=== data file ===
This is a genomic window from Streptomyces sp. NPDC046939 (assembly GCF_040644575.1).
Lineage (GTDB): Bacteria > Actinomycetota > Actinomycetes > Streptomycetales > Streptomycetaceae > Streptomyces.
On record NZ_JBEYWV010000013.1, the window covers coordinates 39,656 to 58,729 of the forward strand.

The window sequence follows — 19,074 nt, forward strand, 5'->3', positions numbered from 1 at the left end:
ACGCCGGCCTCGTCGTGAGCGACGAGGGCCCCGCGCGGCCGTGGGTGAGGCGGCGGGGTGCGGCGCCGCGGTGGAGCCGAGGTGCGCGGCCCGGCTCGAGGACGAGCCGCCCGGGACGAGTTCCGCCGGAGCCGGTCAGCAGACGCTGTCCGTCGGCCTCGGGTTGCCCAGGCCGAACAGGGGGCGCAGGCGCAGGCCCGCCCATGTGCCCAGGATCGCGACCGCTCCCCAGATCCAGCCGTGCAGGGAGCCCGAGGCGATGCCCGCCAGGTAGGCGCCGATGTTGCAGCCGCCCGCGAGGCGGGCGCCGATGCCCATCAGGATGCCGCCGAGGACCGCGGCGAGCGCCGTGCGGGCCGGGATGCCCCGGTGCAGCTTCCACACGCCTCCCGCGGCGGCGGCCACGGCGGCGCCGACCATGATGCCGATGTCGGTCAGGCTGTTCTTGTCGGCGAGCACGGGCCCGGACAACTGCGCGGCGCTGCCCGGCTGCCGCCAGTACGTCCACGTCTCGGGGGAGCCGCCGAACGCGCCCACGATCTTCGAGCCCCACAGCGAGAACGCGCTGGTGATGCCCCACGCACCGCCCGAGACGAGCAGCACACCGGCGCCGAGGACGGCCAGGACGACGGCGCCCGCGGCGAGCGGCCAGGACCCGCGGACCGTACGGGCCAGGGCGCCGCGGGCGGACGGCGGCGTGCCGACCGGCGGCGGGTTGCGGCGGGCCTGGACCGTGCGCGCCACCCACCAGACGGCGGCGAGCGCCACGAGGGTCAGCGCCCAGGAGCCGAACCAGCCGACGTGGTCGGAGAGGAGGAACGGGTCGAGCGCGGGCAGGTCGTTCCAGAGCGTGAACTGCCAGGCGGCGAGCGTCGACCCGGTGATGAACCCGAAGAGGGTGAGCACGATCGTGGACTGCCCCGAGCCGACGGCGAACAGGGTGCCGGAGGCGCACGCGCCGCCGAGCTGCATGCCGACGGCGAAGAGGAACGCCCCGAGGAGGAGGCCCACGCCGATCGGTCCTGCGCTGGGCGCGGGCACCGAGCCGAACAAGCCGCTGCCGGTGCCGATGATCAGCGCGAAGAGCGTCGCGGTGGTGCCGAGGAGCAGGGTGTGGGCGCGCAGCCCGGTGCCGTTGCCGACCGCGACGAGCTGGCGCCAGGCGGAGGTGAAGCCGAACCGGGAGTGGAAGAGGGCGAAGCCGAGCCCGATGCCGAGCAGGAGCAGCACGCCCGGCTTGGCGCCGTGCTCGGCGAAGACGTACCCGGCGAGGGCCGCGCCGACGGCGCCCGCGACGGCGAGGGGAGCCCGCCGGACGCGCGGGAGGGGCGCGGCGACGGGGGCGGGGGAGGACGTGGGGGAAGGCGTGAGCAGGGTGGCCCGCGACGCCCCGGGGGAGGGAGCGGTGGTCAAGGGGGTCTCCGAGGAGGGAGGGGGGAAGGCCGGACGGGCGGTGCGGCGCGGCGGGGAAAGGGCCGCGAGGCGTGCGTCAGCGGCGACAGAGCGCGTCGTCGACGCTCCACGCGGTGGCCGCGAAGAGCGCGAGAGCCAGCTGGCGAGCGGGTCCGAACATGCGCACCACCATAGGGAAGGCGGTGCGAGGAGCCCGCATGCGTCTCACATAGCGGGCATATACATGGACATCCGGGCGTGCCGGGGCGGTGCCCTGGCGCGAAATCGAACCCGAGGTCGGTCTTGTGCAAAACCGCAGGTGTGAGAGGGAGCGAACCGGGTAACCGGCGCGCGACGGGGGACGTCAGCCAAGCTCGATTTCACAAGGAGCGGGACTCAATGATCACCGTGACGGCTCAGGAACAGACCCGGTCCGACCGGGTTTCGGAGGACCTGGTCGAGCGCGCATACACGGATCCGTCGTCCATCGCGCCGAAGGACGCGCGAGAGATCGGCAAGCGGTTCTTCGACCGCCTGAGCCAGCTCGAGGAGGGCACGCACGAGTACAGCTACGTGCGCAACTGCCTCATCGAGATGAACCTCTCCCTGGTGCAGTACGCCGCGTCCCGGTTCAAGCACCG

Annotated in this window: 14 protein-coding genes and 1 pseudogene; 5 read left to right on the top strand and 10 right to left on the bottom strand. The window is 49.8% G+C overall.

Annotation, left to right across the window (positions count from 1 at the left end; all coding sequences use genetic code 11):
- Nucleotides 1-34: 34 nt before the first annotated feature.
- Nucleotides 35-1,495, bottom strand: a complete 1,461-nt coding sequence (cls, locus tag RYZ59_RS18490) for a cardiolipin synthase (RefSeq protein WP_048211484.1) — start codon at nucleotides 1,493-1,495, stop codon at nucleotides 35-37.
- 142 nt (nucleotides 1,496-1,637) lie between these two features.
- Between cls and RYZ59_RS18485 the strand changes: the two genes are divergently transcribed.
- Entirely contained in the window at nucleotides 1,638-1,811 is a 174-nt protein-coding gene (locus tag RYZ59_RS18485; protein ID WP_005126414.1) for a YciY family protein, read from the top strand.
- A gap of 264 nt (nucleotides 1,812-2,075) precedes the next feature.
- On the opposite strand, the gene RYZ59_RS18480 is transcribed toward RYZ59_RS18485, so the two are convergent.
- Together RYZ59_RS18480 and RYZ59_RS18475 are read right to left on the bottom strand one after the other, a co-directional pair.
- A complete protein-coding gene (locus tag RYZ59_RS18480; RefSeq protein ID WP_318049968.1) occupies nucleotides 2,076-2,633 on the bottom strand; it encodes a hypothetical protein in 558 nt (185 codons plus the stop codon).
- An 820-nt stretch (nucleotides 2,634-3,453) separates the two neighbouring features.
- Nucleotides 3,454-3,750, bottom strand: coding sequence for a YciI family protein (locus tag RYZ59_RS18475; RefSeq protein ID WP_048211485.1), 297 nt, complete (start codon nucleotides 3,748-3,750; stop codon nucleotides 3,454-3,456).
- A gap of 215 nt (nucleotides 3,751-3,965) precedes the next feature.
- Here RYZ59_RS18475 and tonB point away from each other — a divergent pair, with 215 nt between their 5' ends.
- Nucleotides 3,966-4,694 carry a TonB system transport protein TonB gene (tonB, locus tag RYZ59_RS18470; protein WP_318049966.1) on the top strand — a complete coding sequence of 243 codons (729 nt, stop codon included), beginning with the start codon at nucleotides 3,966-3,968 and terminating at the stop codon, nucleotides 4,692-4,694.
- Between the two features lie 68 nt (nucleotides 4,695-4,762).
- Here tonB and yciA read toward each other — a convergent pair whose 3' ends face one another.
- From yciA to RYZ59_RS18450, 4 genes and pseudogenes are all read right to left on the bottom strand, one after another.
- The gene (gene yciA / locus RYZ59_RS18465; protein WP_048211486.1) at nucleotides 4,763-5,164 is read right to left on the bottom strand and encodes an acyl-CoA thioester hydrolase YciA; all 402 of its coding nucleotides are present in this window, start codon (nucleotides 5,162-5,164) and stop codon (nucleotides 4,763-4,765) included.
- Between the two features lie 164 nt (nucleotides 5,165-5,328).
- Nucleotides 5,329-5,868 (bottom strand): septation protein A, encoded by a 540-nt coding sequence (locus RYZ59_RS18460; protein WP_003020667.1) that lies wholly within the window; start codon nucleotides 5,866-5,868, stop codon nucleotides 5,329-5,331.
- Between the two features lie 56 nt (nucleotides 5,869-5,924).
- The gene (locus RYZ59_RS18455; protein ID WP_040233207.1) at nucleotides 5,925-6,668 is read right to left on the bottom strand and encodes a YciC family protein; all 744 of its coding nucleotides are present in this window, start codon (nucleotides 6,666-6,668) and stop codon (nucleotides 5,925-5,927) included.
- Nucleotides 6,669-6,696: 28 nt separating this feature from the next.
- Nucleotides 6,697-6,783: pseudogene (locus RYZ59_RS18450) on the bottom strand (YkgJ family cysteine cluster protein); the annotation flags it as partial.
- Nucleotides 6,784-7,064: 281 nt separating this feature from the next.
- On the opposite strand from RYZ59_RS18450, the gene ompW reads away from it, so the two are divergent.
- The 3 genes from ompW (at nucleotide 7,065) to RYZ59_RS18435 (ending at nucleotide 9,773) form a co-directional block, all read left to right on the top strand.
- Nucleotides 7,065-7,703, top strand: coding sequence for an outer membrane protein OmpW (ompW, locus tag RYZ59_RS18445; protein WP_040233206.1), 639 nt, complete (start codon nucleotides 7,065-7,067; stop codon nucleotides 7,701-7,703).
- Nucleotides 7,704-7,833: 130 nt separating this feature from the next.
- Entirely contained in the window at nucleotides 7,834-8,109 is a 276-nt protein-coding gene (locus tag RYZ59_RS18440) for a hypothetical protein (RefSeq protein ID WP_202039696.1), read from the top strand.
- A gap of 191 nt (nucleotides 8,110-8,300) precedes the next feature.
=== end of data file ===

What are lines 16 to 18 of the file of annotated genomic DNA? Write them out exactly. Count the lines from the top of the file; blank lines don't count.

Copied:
- A complete protein-coding gene (locus tag RYZ59_RS18480; RefSeq protein ID WP_318049968.1) occupies nucleotides 2,076-2,633 on the bottom strand; it encodes a hypothetical protein in 558 nt (185 codons plus the stop codon).
- An 820-nt stretch (nucleotides 2,634-3,453) separates the two neighbouring features.
- Nucleotides 3,454-3,750, bottom strand: coding sequence for a YciI family protein (locus tag RYZ59_RS18475; RefSeq protein ID WP_048211485.1), 297 nt, complete (start codon nucleotides 3,748-3,750; stop codon nucleotides 3,454-3,456).